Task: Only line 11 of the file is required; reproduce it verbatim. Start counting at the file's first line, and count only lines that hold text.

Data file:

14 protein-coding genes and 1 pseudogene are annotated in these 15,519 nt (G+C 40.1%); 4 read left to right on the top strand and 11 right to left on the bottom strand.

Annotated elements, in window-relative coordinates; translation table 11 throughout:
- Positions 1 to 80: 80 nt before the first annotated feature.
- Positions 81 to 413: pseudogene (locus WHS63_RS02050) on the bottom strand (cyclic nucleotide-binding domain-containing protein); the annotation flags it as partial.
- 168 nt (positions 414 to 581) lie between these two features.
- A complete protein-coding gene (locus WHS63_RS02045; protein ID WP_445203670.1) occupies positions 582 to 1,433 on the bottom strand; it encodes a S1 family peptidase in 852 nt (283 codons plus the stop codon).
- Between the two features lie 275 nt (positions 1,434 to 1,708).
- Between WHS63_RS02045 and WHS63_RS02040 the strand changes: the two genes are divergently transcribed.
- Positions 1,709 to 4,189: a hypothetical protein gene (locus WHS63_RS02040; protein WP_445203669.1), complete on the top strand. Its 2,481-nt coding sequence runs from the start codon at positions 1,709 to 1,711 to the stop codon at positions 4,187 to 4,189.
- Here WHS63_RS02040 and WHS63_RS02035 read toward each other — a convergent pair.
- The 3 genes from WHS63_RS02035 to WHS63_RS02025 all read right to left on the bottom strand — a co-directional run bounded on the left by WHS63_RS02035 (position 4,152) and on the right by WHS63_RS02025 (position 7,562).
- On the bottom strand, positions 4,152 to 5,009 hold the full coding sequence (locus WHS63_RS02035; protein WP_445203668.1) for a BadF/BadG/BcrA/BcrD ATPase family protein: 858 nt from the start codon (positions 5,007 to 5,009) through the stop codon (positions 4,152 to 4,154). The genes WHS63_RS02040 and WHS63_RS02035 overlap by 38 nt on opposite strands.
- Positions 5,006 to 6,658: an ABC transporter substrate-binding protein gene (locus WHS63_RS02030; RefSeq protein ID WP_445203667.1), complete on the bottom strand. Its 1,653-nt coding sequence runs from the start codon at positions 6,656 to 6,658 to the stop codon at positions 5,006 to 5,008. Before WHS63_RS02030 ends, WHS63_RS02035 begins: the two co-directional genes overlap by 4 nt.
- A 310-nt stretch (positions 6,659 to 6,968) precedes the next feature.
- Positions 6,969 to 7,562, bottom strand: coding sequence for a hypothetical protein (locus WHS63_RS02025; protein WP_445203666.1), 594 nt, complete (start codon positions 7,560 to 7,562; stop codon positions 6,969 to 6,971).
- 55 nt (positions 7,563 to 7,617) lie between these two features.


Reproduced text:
- The 3 genes from WHS63_RS02035 to WHS63_RS02025 all read right to left on the bottom strand — a co-directional run bounded on the left by WHS63_RS02035 (position 4,152) and on the right by WHS63_RS02025 (position 7,562).